• Theater rentals are available at the Coolidge, the Brattle, Kendall Square, West Newton, the Capitol, The Lexington Venue, and the AMC & Showcase multiplexes. The Coolidge has extended the slots available to reserve online through the end of April now offers early and late evening chances to rent Moviehouse II, the screening room, and the GoldScreen, with "Premium Programming" including Judas and the Black Messiah, Nomadland, Minari, In the Mood for Love, and Sound of Metal; the AMC app lists some "sold out" showtimes that are probably just meant to show the movies are available as part of rentals. The independent theaters also have other fund-raising offers worth checking out, and The Majestic 7 in Watertown intends to open next weekend with rentals also available.
Planning to hit Godzilla vs Kong, French Exit, and a few others. Not sure what I'll do with the shorts, and may go for Self Made Cameraman. Plus, the first baseball of the year!

Sunday, March 28, 2021


Even in the pre-Covid times, the Belmont World Film spring series could be an easy one to overlook - you've got to take the 73 bus to get to a theater that always feels like it might be about to shut down (except when a show is someplace else), it overlaps with other local film events, and it's easy to lose track of in the time between the main series and the January family film festival, even though there's often a sort of pop-up series or two in that time. In the current circumstances, you really have to be on the mailing list or checking back at their page every couple weeks, and although I feel like I've given my email address in the past, maybe I haven't or maybe it just hasn't stuck.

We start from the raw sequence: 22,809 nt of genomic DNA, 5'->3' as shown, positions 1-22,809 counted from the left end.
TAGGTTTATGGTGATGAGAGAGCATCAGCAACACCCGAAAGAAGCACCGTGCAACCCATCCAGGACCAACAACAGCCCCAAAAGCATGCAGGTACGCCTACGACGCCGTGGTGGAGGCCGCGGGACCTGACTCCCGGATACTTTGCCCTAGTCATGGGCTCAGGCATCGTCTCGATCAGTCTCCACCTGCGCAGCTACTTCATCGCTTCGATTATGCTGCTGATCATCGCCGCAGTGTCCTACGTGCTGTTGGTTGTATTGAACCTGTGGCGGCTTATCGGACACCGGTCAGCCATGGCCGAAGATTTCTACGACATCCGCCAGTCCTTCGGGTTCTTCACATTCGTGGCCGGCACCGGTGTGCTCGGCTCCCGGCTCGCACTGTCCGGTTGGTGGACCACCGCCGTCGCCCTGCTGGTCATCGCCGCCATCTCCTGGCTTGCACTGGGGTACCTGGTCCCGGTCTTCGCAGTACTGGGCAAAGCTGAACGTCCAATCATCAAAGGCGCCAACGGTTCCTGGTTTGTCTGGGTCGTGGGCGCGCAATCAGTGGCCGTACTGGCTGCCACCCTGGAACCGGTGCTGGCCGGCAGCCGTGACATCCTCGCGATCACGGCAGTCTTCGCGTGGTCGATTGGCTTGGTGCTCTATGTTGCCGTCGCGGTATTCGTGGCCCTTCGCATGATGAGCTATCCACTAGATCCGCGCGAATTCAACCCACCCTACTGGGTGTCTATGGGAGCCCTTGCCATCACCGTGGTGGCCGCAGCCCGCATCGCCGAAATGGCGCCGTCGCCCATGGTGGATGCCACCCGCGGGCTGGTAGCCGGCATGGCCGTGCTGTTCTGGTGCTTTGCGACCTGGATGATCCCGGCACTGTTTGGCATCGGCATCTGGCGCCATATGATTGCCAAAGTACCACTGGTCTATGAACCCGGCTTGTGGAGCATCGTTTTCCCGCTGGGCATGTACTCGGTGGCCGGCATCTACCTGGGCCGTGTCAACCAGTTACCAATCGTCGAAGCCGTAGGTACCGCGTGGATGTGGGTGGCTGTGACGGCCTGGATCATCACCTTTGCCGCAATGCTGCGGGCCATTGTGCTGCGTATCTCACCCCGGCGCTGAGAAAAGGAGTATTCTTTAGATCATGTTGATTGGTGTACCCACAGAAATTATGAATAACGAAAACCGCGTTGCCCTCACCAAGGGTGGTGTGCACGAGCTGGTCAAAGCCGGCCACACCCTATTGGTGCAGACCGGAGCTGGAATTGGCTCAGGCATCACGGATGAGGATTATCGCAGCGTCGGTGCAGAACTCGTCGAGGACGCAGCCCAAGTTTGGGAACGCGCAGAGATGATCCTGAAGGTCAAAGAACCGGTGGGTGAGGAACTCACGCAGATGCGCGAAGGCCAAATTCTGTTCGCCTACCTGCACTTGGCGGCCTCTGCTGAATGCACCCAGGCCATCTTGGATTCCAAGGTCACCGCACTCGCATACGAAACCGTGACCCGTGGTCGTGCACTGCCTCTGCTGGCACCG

That's an explanation, not an excuse, since they do solid work in bringing interesting world cinema to the Boston area that will absolutely slip through the cracks otherwise. This one has a director whose name is worth remembering and has been picked up by Strand Releasing (as an aside, I love that Strand's animated logo hasn't changed in at least 30 years and has the feel of being from even earlier than that), but that doesn't mean much; a lot of us loved Agnieszka Holland's Spoor on the festival circuit four years ago and it just hit American (virtual) theaters last year.

That relatively small gap is interesting, though; they're her two most recent Eastern European films and both offer up older protagonists who have more interest in the natural world than most of those around them, an interesting connection given that Holland does a lot of work-for-hire in multiple languages between movies that necessarily get categorized as hers. It also makes me curious about a film I didn't know existed before digging for an Amazon link for this one - Julie Walking Home (aka The Healer) is English-language and has someone visiting Poland to find a faith healer, and I wonder whether Jan Mikolásek served as any sort of inspiration for that.

I don't know that this is necessarily a great film, but it's the sort where the way it maybe doesn't entirely work is interesting enough to give it a bit more consideration than just dismissing it, and it can lead to other things that are just as interesting. As I hit publish, there's about 24 hours to go to Belmont World Film's website (or jump straight to their Eventive page and buy it in order to watch it before the zoom discussion.

Šarlatán (Charlatan)

* * ¾ (out of four)
Seen 27 March 2021 in Jay's Living Room (Belmont World Film, Eventive via Roku)

There were a lot of stories like the one depicted in Charlatan happening during its 1950s Eastern European setting, and by now audiences have seen a lot of movies or read a lot of books about those tragedies, which presents the filmmakers with a tricky problem: How does one make a movie that both examines a man who is such a singular character and considers the one-size-fits-all machine that will inevitably destroy him? It's not an issue that the filmmakers necessarily must resolve - that history is under no obligation to provide a thematically satisfying resolution is part of its lesson - but it does make me wonder if maybe this should have been two movies, rather than one.